What about text books?  When you get a great textbook that every student can have a copy of, it’s bliss.  All your effort goes into plotting your way through the course and thinking about the students – not into finding, filtering or creating resources; it’s all there already -with the added advantage that students can look ahead or look back .  However, for too long, textbooks have been rubbish, largely because there’s been too much chop and change in the curriculum. It’s so rare to hear teachers rave about a textbook.  In some subjects it’s hard to find one book that covers the whole curriculum (eg History where there are so many options) and with all the exam changes, KS4 text books have been continually out of date or not sufficiently aligned to an examination to cover exactly the right material in the right way.   Hopefully we are entering a period of curriculum stability where this might change.

Even if money were no object, I fear we are our own worst enemy.  In our determination not to be dictated to in the one domain that is ours – our classroom – we risk making our lives much harder than we can manage. Our best bet is to approach the challenge with a sensible approach to collaboration, coordination and an agreement around sticking to a common set of core materials without being too precious about it.


  1. Couldn’t agree more. Nonsensical to be an island. Before each topic, we have a ‘division of labour’ quick meet. Pays dividends! Always astounds me on learning walks, how few share. “Steal good ideas relentlessly, share good ideas unselfishly” (Sir John Jones, I think!)

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  2. Problem with common resources is that different teachers have different styles and varying expectations of students. So as a language teacher, I like to present rich content and lots of examples that are slowly worked through, a la Michaela. But some of my colleagues have a different approach to language teaching, preferring to do games and picture slides, for example. So I think before common resource can be used, teachers must agree upon a style and philosophy of teaching, as they have done in Michaela. This is very hard to achieve in most schools, though, and asking long-established teachers to change their style is virtually unheard-of


    • That is a problem. Ideally you need to have an agreed approach within a school – otherwise children get vastly different experiences depending on who teaches them plus everyone is working much harder than necessary.


  3. As a trainee teacher this is one of the major things i struggle with. There are so many possibilities out there, I’ve spent hours looking for just the right thing and yet not found it. I feel like i’m constantly trying to reinvent the wheel which without much experience is a daunting task, and feels like I’m trying to learn my trade with one hand tied behind my back!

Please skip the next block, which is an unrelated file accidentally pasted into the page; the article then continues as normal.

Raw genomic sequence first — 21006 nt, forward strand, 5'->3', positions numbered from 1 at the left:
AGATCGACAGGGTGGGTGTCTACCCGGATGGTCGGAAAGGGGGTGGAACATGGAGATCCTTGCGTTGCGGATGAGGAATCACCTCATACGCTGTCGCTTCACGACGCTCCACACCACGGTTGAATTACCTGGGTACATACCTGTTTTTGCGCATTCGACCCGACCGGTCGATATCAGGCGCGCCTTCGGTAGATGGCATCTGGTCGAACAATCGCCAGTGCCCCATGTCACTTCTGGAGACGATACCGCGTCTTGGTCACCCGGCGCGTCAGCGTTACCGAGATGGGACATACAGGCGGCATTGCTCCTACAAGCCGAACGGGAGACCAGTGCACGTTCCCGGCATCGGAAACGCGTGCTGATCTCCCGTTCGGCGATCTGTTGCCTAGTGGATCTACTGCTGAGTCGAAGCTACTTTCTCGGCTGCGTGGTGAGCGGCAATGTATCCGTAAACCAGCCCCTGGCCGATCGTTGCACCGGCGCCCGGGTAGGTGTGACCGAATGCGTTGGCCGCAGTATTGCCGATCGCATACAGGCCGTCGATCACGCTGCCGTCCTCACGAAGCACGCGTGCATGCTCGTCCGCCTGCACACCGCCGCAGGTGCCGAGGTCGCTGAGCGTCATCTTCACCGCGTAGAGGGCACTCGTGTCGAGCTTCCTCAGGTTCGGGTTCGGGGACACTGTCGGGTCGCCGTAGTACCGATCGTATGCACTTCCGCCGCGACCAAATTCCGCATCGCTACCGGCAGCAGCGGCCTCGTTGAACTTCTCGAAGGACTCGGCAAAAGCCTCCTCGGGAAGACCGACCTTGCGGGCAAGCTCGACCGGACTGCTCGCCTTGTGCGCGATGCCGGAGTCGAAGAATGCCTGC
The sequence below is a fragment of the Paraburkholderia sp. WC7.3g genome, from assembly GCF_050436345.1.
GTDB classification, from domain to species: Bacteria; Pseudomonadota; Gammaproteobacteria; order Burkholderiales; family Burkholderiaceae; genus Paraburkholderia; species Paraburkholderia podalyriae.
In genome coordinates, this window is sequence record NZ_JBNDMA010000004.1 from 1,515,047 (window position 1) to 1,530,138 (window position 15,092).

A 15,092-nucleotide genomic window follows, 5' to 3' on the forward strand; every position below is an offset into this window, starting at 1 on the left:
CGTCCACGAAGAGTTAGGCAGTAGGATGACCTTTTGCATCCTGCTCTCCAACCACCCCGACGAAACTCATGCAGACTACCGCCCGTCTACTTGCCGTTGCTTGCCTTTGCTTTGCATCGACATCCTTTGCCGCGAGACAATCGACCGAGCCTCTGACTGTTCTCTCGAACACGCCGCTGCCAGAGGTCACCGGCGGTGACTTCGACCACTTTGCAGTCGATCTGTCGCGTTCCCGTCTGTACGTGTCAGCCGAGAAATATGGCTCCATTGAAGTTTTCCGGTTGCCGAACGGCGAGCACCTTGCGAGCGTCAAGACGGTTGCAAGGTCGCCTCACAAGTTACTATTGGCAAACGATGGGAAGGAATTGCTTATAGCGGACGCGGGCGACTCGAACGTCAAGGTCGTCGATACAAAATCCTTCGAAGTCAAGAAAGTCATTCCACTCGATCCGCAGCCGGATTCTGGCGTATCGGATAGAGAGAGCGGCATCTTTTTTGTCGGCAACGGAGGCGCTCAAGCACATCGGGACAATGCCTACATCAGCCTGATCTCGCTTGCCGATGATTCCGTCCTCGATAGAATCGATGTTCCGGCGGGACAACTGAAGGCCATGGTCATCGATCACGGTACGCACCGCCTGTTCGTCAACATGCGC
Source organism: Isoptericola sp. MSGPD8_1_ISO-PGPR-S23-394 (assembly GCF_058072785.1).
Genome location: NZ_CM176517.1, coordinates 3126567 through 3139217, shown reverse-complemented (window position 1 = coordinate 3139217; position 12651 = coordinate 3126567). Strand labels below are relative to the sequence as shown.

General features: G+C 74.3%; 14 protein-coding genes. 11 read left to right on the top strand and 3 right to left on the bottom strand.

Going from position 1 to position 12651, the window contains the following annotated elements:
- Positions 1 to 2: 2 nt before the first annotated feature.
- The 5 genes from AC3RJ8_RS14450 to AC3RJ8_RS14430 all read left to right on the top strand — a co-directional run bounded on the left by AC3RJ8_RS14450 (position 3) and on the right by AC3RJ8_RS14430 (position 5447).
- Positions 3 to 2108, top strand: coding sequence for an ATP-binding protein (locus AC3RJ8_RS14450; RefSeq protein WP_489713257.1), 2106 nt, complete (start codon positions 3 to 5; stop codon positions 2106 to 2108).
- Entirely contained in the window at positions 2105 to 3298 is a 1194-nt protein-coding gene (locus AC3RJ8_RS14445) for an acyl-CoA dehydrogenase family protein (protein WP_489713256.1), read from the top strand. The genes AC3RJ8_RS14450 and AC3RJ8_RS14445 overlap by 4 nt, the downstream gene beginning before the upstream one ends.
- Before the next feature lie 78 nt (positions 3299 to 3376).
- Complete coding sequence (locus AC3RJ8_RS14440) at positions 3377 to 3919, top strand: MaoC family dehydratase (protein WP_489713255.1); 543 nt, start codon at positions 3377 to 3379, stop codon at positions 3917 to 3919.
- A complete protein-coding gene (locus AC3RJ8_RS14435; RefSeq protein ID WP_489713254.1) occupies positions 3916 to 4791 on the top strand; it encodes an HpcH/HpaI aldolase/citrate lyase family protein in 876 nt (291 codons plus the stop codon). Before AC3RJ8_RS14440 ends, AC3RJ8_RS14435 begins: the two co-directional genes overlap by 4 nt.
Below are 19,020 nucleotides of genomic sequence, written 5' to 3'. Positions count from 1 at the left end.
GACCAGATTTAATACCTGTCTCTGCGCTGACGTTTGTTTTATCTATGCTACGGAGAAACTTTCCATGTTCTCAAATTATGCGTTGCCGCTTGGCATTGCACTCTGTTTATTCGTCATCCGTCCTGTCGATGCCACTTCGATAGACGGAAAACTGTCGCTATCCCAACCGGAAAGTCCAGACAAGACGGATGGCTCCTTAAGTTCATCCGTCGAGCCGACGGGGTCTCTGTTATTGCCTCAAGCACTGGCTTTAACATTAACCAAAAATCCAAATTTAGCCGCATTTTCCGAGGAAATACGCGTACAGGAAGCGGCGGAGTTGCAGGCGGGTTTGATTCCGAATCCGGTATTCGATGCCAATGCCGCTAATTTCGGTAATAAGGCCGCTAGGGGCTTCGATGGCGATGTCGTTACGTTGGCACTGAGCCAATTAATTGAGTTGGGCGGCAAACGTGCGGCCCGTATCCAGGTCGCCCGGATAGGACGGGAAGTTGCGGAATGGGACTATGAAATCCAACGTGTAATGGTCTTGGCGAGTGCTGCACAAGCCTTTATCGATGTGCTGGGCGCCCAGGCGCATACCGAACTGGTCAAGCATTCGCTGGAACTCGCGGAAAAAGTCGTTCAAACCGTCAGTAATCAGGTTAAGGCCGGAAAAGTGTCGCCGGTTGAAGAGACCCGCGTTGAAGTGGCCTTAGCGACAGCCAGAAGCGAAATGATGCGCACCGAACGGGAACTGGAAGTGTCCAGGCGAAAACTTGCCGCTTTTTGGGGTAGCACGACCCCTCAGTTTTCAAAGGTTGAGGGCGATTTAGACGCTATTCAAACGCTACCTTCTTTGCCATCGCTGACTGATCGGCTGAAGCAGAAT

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  4. English NQT here. This approach seems rational, and I think: even with the same resources, no two lessons could ever be the same.
    My issue is the PGCE didn’t cultivate this mindset. I continue to focus (fuss over) individual lessons,and not on “progress over time”/seeing the learning as a journey.
    Am I still a teacher: even if the lesson wasn’t planned by me? The teaching standards inflict a sense of the teacher as “lone wanderer.”
    I find myself apologising if I ask for other people’s lessons, and I can’t help but wonder whether ITT has a lot to answer for.

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    • An interesting point. There is tremendous skill in selecting appropriate high-quality material and lessons that others have designed and then adapting it (without breaking it) to the needs of your own students. This should certainly be encouraged in ITT courses: it is much more effective to spend 30 min adapting some really good material to your class’s needs than 1-2 hours designing something from scratch, which may well be of lower quality (because many teachers are generally overtired).

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  5. I think, and have done for some time, that fixing this problem will basically fix teaching, which despite all the brilliant things going on in so many schools is dangerously close to breaking because it’s so tough to survive the early career phase. However there’s a long way to go. Every year I have trainee teachers denied access to resources on the grounds they ‘need to learn to plan for themselves’. I think that’s a symptom of the wider problem you describe here. I also think it’s the thing the chartered college could most productively start to address.

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    • I totally agree. Of course teachers need to learn to create resources and assessments but, early on, all of this should clearly defined and even prescribed so they can focus on everything else. All those hours browsing for stuff – it’s such a waste of effort, often with some dubious results.